A trip to ALEC

Guest blog from Shushman Choudhury

An interesting aspect of communicating with children is the refreshing forthrightness of it. Whether they are articulate about some topic or not, they usually do not hesitate to tell you what they think, if you establish a good rapport with them. I was pleasantly reminded of that fact when I went to conduct my first set of interviews as a volunteer for the Hear Me initiative. We visited the Allentown Learning and Engagement Center, an after-school center for primary school children in the Allentown area.

It was a chilly Thursday afternoon when we arrived, but the place warmed my heart instantly. We were graciously welcomed by one of the people in charge, Amber. Inside was a joyous cacophony of children - running around, sneaking a tidbit here and there, creatively expressing themselves, and just being happy. I was immediately approached by this bright and assertive young lady, Kaylee, who wanted to sell us ice-cream (colourful cups of wool). Jess agreed to buy some, but not having any money at the time, she offered to teach Kaylee how to use one of our recorders. Needless to say, that brief exchange was already enough to make my day, because it captured the essence of why we were there.

The interviews were quite intriguing. I spoke with a few boys aged between 7 and 9. I tried to avoid patronizing them while speaking with them. I explained to them why their views were important for people to hear, and why it was important they not hold back. In general, I was rewarded with their candour. The audio clips on the website will have the actual content that people can listen to, so I won’t try to paraphrase what they were saying too much.

Some particular anecdotes stand out in my memory. When asked whether boys were better at girls in math and science, seven-year-old Liam emphatically stated that they were both people, and so there was no reason to think they would be any different at the same thing. Nine-year-old David seemed a bit skeptical of the whole thing. He disapproved of my choice of sneakers, justifiably so I think (being a graduate student, I have no illusions about my taste in apparel). Initially, he was reluctant to open up, finding it weird to have a recorder thrust in his face. Eventually, his interview went on to be the longest, so I am glad he overcame his awkwardness. Kejuan began by asserting that boys and girls were pretty much the same at everything, but after some more specific questions, started to appear more convinced of the superiority of boys in some domains, and of girls in some other. It’s interesting that at all of eight years of age, he had already started thinking about the way his opinions would be perceived by others.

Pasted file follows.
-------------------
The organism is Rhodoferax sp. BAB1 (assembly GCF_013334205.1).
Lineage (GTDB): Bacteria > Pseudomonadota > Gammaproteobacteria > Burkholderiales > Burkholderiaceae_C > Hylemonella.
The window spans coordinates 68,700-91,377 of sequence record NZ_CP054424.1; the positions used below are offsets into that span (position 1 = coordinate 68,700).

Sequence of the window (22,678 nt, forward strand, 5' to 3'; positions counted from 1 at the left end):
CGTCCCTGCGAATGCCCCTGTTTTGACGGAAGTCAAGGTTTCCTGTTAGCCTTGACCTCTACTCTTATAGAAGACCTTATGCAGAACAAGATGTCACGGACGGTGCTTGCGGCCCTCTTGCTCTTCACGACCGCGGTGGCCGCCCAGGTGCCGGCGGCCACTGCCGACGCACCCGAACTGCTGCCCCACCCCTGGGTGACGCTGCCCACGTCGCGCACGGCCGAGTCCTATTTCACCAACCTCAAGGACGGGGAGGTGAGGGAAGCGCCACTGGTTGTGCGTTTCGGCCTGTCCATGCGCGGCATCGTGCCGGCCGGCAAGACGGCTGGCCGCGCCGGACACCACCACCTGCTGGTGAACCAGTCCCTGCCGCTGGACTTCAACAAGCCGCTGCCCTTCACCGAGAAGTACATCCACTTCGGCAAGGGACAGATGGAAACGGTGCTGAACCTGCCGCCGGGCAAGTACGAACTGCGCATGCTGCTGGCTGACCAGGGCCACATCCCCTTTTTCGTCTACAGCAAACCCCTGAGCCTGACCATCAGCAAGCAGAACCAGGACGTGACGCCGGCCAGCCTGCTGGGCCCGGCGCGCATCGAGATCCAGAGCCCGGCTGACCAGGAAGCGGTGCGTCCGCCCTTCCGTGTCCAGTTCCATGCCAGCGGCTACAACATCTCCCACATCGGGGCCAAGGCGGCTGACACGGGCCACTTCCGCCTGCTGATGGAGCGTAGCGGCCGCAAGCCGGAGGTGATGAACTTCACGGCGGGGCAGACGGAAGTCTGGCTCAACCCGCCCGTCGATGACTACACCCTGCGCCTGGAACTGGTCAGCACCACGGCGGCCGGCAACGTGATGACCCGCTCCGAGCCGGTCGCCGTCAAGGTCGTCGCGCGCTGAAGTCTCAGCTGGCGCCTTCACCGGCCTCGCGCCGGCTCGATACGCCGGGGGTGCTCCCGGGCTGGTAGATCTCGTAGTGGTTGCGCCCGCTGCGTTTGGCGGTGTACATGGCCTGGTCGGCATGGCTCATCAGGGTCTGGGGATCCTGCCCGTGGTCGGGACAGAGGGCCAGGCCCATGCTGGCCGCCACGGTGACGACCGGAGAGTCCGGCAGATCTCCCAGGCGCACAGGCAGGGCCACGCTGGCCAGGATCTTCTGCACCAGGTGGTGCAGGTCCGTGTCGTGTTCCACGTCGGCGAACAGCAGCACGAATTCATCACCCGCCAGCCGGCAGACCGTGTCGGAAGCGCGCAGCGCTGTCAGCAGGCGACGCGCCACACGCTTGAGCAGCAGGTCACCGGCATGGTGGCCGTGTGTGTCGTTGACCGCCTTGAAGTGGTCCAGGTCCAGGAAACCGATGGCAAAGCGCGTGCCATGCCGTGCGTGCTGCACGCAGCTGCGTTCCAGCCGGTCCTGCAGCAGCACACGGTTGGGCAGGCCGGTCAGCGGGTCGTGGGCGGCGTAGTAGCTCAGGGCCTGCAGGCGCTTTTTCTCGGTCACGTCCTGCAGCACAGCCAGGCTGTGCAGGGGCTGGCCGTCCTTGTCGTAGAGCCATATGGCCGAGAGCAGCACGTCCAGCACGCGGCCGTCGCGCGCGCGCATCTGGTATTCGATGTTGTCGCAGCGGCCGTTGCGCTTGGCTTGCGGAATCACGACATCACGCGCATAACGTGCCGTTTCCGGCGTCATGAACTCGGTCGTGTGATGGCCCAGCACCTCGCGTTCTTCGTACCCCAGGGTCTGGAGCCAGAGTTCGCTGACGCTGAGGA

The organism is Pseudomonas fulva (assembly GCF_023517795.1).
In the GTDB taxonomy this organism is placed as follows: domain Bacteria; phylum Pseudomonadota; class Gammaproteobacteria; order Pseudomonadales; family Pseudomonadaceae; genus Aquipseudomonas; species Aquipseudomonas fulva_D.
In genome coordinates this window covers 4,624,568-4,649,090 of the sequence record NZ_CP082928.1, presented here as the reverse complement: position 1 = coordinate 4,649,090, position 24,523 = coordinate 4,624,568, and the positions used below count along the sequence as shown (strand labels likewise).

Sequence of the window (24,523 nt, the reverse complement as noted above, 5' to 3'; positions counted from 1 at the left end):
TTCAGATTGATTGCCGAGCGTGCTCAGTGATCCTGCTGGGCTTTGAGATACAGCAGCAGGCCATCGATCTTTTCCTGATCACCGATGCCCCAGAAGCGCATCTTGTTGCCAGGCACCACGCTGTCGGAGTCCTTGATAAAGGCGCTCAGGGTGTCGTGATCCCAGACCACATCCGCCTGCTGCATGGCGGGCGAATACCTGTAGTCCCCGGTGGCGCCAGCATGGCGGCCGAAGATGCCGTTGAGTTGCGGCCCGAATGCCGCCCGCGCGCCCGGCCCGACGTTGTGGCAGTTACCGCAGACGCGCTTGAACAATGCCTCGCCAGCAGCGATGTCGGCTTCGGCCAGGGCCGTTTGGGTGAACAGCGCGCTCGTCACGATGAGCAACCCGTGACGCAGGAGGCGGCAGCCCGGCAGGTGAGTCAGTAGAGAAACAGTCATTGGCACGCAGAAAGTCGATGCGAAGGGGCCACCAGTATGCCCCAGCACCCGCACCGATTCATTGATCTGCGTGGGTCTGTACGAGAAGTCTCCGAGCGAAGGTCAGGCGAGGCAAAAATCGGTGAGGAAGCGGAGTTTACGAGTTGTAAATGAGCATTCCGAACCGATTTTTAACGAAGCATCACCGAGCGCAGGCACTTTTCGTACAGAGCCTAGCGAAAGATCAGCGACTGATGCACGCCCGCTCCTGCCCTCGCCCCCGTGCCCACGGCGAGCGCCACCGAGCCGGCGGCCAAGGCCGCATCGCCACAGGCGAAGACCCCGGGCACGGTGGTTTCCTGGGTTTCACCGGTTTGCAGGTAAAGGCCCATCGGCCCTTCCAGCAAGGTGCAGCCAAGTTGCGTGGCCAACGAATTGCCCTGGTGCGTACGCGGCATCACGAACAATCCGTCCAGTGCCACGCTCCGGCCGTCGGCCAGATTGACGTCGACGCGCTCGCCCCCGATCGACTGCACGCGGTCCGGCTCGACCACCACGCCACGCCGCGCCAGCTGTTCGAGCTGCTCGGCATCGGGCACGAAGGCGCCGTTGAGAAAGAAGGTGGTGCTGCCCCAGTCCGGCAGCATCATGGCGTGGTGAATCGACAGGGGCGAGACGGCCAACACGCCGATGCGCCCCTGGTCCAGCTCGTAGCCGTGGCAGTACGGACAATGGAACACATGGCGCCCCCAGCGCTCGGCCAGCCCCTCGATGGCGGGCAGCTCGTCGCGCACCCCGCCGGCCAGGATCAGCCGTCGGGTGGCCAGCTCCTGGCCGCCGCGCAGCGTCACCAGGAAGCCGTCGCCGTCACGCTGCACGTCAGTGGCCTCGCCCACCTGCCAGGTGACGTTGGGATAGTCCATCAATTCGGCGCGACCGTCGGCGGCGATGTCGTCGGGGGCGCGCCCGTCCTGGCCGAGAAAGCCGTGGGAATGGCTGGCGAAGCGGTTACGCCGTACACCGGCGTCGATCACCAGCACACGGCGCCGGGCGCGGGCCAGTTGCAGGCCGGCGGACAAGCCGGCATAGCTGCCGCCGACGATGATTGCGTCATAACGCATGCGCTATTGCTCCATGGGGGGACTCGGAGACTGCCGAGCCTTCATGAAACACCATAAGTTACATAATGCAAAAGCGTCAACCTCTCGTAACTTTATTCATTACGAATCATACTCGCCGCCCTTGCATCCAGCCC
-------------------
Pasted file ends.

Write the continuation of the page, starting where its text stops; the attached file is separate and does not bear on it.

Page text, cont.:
The opinions seemed to either be that boys and girls are equal at science and math, or that boys are better. That does not dishearten me necessarily though. These boys are still very young, and issues of gender are perhaps not too high in their list of priorities. If anything, this highlights the fact that kids are forming opinions at young ages, based on what they observe around them. Therefore, putting more emphasis on inculcating the right ideas from an early stage could be very beneficial.

I finished up the interviews with a great sense of satisfaction. I was even more delighted to see that Kaylee had mastered the use of Jess’ recorder by then, and was expertly going around asking people questions. It made me reflect on how important it was to hear what schoolchildren have to say, so that adults can do better for children like Kaylee, and the boys I interviewed, and so many others, in creating a harmonious, mutually respectful environment for boys and girls.

As a graduate student, I often fall into the trap of having an inflated sense of self-importance about the work I do. Experiences like the one at ALEC help to keep me aware of the bigger picture, and of the myriad other issues outside research. All of us have a role to play, in whatever way, to help balance the scales between the sexes in education, after centuries of oppression and injustice had dented them. I hope hearing these young, honest voices can help in that regard.